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How to Secure Your Cloud-Based Software in Light of Recent Attacks

May 9th 2019
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With damages from cybercrime expected to top $6 trillion by 2021, no organization is immune. It is no longer a matter of if, but when your company or firm is attacked and given the wealth of sensitive financial data, accounting firms are a desirable target for cyber criminals to exploit.

Accountants across the country on Monday realized that CCH Axcess, a popular cloud-based tax and accounting software from Wolters Kluwer, was down. One day later, Wolters Kluwer announced they had suffered a malware attack and are continuing to work to restore service.

The CCH Axcess attack is a good example of the vulnerabilities that exist when using third-party vendors, including cloud or web-based platforms. While outsourcing essential functions can provide convenience, the risk accompanying that convenience cannot go unanalyzed.

A 2019 Verizon Data Breach Investigation found that web applications are a top target for hackers. The central problem with these applications is that they involve custom software code, which can be easily exploited by cyber criminals. Some estimates suggest there are 111 billion lines of new software code produced each year, leaving countless opportunities for hackers to find vulnerabilities and backdoors into a network.

When companies rely on a third-party software like CCH Axcess to host their data or provide critical business functions, they are still responsible for a wide array of matters. These include the security, availability, process and confidentiality, to the privacy of what is hosted by the third-party vendor.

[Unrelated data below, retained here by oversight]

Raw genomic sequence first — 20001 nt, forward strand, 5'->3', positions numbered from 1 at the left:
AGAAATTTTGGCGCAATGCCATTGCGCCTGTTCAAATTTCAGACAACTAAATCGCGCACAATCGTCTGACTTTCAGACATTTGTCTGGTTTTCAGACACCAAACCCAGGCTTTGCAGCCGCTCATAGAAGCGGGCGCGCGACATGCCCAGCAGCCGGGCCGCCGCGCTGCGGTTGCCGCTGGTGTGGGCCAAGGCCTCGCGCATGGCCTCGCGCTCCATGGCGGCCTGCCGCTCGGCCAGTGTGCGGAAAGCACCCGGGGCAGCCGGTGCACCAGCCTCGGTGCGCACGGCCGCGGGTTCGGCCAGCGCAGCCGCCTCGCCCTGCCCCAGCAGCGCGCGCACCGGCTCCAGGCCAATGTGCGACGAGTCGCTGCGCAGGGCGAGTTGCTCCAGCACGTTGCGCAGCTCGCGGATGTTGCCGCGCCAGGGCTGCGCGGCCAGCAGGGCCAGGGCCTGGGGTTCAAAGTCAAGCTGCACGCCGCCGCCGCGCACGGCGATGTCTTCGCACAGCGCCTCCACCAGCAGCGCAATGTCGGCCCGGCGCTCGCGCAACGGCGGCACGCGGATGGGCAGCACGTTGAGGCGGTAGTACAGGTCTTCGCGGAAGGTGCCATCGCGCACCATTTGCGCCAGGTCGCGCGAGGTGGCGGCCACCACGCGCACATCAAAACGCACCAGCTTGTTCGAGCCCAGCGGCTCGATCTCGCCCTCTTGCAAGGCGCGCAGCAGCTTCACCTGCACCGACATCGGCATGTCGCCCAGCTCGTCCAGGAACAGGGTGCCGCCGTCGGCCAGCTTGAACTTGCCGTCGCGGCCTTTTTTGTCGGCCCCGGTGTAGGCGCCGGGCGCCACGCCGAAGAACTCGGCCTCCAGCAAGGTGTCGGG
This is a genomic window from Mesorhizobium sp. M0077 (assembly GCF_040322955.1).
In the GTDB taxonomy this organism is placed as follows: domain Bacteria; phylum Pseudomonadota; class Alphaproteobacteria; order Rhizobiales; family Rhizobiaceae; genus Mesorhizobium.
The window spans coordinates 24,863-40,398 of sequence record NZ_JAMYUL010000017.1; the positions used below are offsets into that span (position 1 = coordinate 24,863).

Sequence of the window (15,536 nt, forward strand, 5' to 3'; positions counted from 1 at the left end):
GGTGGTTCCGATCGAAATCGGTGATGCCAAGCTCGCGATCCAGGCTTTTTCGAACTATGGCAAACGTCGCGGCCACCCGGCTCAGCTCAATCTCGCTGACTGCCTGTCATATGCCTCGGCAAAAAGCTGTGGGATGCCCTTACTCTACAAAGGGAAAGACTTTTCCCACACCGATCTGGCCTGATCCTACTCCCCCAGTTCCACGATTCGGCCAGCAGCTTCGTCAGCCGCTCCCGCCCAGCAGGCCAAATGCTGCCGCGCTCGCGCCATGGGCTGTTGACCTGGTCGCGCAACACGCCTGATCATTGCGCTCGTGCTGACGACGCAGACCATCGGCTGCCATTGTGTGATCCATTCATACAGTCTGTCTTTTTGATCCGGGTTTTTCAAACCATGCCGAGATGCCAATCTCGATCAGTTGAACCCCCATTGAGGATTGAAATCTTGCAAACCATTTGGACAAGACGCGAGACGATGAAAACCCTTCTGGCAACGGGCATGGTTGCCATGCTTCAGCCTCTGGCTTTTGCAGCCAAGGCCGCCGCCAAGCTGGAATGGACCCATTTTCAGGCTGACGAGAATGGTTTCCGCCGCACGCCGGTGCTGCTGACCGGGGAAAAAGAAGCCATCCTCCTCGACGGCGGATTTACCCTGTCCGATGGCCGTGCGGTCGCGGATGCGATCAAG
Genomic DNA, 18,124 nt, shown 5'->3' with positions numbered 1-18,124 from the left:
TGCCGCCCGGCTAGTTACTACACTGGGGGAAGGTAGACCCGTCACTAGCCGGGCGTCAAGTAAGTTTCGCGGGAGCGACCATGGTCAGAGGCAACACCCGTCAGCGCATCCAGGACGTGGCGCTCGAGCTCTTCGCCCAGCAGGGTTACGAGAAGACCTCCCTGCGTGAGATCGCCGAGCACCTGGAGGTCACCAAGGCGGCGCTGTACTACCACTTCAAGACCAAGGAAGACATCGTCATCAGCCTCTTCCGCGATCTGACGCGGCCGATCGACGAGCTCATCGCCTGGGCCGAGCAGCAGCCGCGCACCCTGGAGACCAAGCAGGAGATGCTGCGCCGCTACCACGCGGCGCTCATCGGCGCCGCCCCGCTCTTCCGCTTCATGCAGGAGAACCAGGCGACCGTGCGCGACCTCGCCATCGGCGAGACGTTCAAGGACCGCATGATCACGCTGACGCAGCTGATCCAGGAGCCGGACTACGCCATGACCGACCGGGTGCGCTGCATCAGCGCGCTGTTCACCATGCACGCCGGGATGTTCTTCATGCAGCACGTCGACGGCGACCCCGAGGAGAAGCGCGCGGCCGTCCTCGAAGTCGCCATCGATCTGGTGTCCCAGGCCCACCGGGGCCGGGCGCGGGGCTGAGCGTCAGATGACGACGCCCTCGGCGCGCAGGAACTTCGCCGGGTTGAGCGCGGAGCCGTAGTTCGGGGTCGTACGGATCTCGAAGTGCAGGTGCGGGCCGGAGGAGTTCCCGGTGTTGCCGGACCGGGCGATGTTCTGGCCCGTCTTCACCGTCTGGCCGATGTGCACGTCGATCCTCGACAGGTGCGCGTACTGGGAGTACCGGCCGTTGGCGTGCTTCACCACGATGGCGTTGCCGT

Given the realities of doing business today, how can a company take advantage of these tools while still practicing good cybersecurity?

Do your research. Your data is only as safe as the vendor’s employees and processes make it. As you negotiate an initial contract, you must be certain that the vendor is taking proactive measures to prevent your data from being compromised in security breaches and process failure. Look for vendors that provide verifiable high availability systems, usually labeled “three nines” for providing system availability 99.9 percent of the time.

Ensure privacy. You want to ensure that your data is isolated from the data of other companies who may be using the same vendor or software. Ask your vendor to verify that your data is discreet and safeguarded from other customers accessing it, accidentally or by design. You can also request a SOC 2 report from your vendor.

Determine ownership. Consult legal counsel to determine who owns your data after it is transferred to an outside vendor. In most situations in the United States, you own the data regardless of where it is stored.

Know what’s on your network. The Internet of Things (IoT) can increase operational efficiency, but also decrease your level of security. Organizations are compromised everyday via third-party systems that they did not know were on their network. If you can’t tell when a new device is added anywhere on your network, there’s an issue.

Practice what you preach. You’ve heard them before, but it never hurts to reinforce good cyber hygiene. If you demand it of your service providers—which you should—you should also demand it of your employees. Evergreen cybersecurity tips include keeping all software up to date, using dual-factor authentication and practicing good password management, training staff on phishing schemes and monitoring your network. You can also engage a cybersecurity expert to conduct advanced penetration testing to uncover any potential vulnerabilities in your system.


As this recent example of cyber vulnerability shows, your ability to function is directly related to your vendor’s procedures, quick response and advanced planning. Take the steps outlined above to help ensure you’re doing your due diligence when selecting third-party vendors as part of an offense-oriented cybersecurity strategy. 

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